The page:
Figures reveal how coronavirus cut traffic on roads in Norwich, Great Yarmouth and King’s Lynn
PUBLISHED: 16:39 08 September 2020 | UPDATED: 16:39 08 September 2020
Archant Norfolk 2017
New statistics have revealed just how big an impact coronavirus had on traffic in three of the biggest urban areas in Norfolk - but also how the huge increase in cycling has started to drop off.
Lockdown in March brought about what Norfolk County Council described as “unprecedented changes” to the use of the highway network.
The changes were by recordings at key traffic-signalled junctions in Norwich, Great Yarmouth and King’s Lynn, as well as by access to data collected by mobile apps.
Within the first week following lockdown, traffic levels in Norwich, Great Yarmouth and King’s Lynn plunged by 70pc, before gradually increasing each day through the following month.
By the end of July, traffic levels were around 11pc lower than pre-lockdown February levels on average, but there was wide variation between the three area.
Traffic in Great Yarmouth was already back to pre-February levels by the end of July, but it remained 17pc below the February statistics in Norwich and 12pc below in King’s Lynn.
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However, with children now back at school, council officers expect the next set of figures will show a further traffic increase.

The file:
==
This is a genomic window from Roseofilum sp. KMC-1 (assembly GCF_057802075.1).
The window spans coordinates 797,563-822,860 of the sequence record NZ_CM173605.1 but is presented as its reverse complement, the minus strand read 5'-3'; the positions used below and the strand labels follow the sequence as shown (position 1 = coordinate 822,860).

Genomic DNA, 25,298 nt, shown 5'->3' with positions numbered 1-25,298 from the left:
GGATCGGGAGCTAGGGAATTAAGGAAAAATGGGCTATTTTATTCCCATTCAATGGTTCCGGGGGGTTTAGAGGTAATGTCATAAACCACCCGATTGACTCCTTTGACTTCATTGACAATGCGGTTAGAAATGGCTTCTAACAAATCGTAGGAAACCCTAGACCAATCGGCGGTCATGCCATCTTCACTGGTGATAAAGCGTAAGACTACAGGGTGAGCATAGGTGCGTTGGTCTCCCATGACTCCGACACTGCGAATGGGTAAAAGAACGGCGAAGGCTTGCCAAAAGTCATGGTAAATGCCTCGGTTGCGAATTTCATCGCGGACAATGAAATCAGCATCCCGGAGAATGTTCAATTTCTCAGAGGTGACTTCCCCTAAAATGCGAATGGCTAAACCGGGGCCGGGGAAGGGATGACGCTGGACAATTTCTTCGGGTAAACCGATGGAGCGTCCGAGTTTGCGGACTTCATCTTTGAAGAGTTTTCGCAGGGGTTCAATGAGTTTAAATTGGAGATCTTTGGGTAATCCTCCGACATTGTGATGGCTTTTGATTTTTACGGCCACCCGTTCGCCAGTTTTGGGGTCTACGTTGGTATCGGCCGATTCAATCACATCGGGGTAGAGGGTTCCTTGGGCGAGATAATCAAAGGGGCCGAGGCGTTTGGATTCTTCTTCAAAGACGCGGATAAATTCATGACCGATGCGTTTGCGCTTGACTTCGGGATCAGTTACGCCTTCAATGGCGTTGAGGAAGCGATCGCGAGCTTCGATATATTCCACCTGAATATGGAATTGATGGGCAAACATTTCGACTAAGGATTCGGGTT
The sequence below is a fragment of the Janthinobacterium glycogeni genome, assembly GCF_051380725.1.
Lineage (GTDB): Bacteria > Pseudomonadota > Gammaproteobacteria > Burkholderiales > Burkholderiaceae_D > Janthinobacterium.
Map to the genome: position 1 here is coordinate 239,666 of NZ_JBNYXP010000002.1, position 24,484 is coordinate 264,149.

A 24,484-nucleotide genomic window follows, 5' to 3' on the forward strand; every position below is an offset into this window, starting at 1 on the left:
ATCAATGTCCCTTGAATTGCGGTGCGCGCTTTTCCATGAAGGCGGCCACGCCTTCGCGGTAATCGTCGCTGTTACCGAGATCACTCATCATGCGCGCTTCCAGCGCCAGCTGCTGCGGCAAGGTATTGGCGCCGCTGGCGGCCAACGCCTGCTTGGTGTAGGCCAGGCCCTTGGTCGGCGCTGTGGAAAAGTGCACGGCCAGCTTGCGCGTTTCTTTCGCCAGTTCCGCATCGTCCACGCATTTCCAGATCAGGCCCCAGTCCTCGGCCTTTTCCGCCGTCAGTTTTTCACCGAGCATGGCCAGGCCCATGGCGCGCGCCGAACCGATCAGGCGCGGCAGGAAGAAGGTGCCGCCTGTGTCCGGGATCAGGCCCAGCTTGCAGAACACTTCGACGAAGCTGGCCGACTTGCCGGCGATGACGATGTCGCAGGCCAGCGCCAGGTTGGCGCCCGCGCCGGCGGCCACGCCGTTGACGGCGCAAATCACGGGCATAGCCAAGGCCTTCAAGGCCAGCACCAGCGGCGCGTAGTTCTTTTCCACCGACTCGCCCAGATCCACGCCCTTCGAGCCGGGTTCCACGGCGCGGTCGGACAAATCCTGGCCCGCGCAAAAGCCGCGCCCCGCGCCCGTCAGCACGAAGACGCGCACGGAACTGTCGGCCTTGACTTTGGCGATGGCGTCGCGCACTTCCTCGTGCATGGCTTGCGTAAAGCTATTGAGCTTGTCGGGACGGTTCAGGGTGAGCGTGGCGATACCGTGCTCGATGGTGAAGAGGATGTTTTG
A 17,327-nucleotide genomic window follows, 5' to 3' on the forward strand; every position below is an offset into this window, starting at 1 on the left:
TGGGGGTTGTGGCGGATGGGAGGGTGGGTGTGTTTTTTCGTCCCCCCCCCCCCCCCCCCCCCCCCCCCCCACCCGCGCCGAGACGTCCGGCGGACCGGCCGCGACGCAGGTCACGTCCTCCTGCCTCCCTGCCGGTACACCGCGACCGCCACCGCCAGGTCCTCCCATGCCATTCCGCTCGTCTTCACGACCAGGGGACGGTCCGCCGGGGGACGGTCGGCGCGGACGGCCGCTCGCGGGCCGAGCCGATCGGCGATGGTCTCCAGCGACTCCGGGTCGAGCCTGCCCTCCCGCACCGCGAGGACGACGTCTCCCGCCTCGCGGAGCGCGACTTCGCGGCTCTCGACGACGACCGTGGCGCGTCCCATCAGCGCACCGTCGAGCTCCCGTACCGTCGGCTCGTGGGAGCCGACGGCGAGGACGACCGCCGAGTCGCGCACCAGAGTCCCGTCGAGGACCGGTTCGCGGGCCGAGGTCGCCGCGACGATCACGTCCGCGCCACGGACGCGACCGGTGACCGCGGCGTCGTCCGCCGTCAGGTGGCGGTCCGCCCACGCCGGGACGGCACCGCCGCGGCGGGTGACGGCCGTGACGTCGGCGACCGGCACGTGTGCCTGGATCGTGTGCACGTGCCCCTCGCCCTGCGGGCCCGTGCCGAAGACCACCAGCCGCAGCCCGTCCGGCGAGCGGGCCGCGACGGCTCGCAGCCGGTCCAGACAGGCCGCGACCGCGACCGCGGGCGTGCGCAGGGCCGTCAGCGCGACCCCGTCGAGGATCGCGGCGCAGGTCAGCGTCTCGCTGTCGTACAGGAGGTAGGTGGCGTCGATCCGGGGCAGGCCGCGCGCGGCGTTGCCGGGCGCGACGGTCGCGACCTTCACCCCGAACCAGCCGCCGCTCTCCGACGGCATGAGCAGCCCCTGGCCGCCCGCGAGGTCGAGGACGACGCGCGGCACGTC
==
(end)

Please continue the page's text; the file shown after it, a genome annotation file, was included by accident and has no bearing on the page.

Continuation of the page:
With cycling, the council obtained data collected by Strava, a mobile application used by cyclists and walkers to plan and record journeys.
The number of people using it to record cycling activity increased by 240pc this May, compared to May last year. The number of cyclist users up to June this year was already higher than the entire of 2019.
And counters set up at Ketts Oak Cycle Path in Hethersett showed how, in May this year, 11,000 cyclists were detected, an increase of 320pc compared to October last year, a month after that counter was installed
However, the council’s latest data suggests the cycling trend has now plateaued and is starting to decrease.
Martin Wilby, cabinet member for highways and infrastructure at the council, said: “We have all seen a huge increase in walking and cycling since the Covid-19 outbreak. It is important that we follow up from that to support walking and cycling over the longer term by putting in the correct infrastructure.”
The council has submitted a bid for £2.2m through the government’s Active Travel fund - money which is meant to be used to encourage cycling and walking - while it is also waiting to hear how much money it will get through the Transforming Cities fund.
However, Norwich Cycling Campaign had questioned the merits of some of the schemes put forward through the Active Travel Fund bid and said it was “too little, too late.”
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